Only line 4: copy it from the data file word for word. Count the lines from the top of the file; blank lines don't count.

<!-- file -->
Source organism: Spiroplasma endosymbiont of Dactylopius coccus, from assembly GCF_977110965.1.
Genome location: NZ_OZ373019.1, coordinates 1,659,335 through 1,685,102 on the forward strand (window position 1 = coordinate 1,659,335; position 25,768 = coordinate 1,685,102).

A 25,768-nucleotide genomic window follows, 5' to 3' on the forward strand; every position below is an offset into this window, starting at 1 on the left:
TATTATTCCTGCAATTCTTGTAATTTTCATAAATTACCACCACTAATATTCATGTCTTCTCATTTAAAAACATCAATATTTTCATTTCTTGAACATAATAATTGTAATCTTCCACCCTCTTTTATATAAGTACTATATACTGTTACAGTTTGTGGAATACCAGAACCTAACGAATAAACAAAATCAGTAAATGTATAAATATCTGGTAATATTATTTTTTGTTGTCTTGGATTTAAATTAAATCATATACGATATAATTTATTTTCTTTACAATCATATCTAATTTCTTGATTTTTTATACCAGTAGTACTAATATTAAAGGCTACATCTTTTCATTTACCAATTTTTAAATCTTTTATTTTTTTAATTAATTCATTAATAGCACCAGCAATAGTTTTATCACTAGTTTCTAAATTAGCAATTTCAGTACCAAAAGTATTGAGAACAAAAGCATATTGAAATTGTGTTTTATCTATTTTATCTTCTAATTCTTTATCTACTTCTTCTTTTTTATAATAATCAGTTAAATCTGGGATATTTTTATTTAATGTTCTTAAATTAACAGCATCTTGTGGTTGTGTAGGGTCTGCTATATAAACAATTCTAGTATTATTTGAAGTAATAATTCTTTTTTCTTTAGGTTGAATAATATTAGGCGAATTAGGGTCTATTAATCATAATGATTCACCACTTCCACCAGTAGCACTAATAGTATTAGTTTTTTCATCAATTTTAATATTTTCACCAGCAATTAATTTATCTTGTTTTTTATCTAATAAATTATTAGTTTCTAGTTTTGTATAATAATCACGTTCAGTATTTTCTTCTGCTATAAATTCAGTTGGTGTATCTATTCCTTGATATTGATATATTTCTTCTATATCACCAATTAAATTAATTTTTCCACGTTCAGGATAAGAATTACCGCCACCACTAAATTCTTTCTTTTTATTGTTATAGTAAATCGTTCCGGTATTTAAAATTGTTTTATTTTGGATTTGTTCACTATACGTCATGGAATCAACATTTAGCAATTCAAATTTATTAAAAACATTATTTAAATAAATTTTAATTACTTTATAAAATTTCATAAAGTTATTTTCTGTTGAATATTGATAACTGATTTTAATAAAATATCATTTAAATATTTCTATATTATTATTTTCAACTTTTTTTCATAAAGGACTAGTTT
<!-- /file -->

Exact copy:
TATTATTCCTGCAATTCTTGTAATTTTCATAAATTACCACCACTAATATTCATGTCTTCTCATTTAAAAACATCAATATTTTCATTTCTTGAACATAATAATTGTAATCTTCCACCCTCTTTTATATAAGTACTATATACTGTTACAGTTTGTGGAATACCAGAACCTAACGAATAAACAAAATCAGTAAATGTATAAATATCTGGTAATATTATTTTTTGTTGTCTTGGATTTAAATTAAATCATATACGATATAATTTATTTTCTTTACAATCATATCTAATTTCTTGATTTTTTATACCAGTAGTACTAATATTAAAGGCTACATCTTTTCATTTACCAATTTTTAAATCTTTTATTTTTTTAATTAATTCATTAATAGCACCAGCAATAGTTTTATCACTAGTTTCTAAATTAGCAATTTCAGTACCAAAAGTATTGAGAACAAAAGCATATTGAAATTGTGTTTTATCTATTTTATCTTCTAATTCTTTATCTACTTCTTCTTTTTTATAATAATCAGTTAAATCTGGGATATTTTTATTTAATGTTCTTAAATTAACAGCATCTTGTGGTTGTGTAGGGTCTGCTATATAAACAATTCTAGTATTATTTGAAGTAATAATTCTTTTTTCTTTAGGTTGAATAATATTAGGCGAATTAGGGTCTATTAATCATAATGATTCACCACTTCCACCAGTAGCACTAATAGTATTAGTTTTTTCATCAATTTTAATATTTTCACCAGCAATTAATTTATCTTGTTTTTTATCTAATAAATTATTAGTTTCTAGTTTTGTATAATAATCACGTTCAGTATTTTCTTCTGCTATAAATTCAGTTGGTGTATCTATTCCTTGATATTGATATATTTCTTCTATATCACCAATTAAATTAATTTTTCCACGTTCAGGATAAGAATTACCGCCACCACTAAATTCTTTCTTTTTATTGTTATAGTAAATCGTTCCGGTATTTAAAATTGTTTTATTTTGGATTTGTTCACTATACGTCATGGAATCAACATTTAGCAATTCAAATTTATTAAAAACATTATTTAAATAAATTTTAATTACTTTATAAAATTTCATAAAGTTATTTTCTGTTGAATATTGATAACTGATTTTAATAAAATATCATTTAAATATTTCTATATTATTATTTTCAACTTTTTTTCATAAAGGACTAGTTT